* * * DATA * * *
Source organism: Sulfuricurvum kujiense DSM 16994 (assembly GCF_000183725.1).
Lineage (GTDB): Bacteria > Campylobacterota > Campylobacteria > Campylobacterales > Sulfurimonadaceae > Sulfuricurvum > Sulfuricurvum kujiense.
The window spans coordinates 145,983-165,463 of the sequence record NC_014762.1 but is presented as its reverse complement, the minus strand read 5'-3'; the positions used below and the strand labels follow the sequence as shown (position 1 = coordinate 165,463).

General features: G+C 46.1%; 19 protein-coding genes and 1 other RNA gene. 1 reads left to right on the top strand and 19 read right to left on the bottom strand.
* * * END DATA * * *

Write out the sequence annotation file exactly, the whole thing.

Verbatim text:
Source organism: Sulfuricurvum kujiense DSM 16994 (assembly GCF_000183725.1).
Lineage (GTDB): Bacteria > Campylobacterota > Campylobacteria > Campylobacterales > Sulfurimonadaceae > Sulfuricurvum > Sulfuricurvum kujiense.
The window spans coordinates 145,983-165,463 of the sequence record NC_014762.1 but is presented as its reverse complement, the minus strand read 5'-3'; the positions used below and the strand labels follow the sequence as shown (position 1 = coordinate 165,463).

General features: G+C 46.1%; 19 protein-coding genes and 1 other RNA gene. 1 reads left to right on the top strand and 19 read right to left on the bottom strand.